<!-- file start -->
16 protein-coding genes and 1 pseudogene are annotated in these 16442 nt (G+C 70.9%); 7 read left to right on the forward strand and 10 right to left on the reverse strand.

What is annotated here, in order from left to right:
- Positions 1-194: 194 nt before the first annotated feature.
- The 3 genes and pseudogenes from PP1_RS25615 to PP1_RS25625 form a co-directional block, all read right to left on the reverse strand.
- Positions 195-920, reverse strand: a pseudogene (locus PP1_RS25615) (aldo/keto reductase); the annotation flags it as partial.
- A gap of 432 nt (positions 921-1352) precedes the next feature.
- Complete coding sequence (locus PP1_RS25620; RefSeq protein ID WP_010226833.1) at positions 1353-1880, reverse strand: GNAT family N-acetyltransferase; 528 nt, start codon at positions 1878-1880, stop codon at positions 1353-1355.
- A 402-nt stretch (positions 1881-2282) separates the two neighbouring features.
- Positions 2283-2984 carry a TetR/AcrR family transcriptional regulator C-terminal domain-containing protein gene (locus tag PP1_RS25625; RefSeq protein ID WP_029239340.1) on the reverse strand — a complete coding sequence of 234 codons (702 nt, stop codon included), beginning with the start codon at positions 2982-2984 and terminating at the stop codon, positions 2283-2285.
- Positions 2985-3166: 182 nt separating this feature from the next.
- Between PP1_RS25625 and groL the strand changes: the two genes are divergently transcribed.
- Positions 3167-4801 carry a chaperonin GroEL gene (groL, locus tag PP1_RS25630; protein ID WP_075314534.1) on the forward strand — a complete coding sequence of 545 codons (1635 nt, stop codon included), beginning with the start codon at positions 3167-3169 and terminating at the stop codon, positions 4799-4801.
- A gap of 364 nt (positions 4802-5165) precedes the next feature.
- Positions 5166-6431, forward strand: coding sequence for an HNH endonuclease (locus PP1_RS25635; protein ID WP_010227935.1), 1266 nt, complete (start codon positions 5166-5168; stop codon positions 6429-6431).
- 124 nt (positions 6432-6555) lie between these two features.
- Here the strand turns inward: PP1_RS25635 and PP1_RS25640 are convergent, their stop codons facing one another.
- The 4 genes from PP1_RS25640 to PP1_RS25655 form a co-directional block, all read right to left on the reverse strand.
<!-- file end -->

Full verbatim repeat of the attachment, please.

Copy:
16 protein-coding genes and 1 pseudogene are annotated in these 16442 nt (G+C 70.9%); 7 read left to right on the forward strand and 10 right to left on the reverse strand.

What is annotated here, in order from left to right:
- Positions 1-194: 194 nt before the first annotated feature.
- The 3 genes and pseudogenes from PP1_RS25615 to PP1_RS25625 form a co-directional block, all read right to left on the reverse strand.
- Positions 195-920, reverse strand: a pseudogene (locus PP1_RS25615) (aldo/keto reductase); the annotation flags it as partial.
- A gap of 432 nt (positions 921-1352) precedes the next feature.
- Complete coding sequence (locus PP1_RS25620; RefSeq protein ID WP_010226833.1) at positions 1353-1880, reverse strand: GNAT family N-acetyltransferase; 528 nt, start codon at positions 1878-1880, stop codon at positions 1353-1355.
- A 402-nt stretch (positions 1881-2282) separates the two neighbouring features.
- Positions 2283-2984 carry a TetR/AcrR family transcriptional regulator C-terminal domain-containing protein gene (locus tag PP1_RS25625; RefSeq protein ID WP_029239340.1) on the reverse strand — a complete coding sequence of 234 codons (702 nt, stop codon included), beginning with the start codon at positions 2982-2984 and terminating at the stop codon, positions 2283-2285.
- Positions 2985-3166: 182 nt separating this feature from the next.
- Between PP1_RS25625 and groL the strand changes: the two genes are divergently transcribed.
- Positions 3167-4801 carry a chaperonin GroEL gene (groL, locus tag PP1_RS25630; protein ID WP_075314534.1) on the forward strand — a complete coding sequence of 545 codons (1635 nt, stop codon included), beginning with the start codon at positions 3167-3169 and terminating at the stop codon, positions 4799-4801.
- A gap of 364 nt (positions 4802-5165) precedes the next feature.
- Positions 5166-6431, forward strand: coding sequence for an HNH endonuclease (locus PP1_RS25635; protein ID WP_010227935.1), 1266 nt, complete (start codon positions 5166-5168; stop codon positions 6429-6431).
- 124 nt (positions 6432-6555) lie between these two features.
- Here the strand turns inward: PP1_RS25635 and PP1_RS25640 are convergent, their stop codons facing one another.
- The 4 genes from PP1_RS25640 to PP1_RS25655 form a co-directional block, all read right to left on the reverse strand.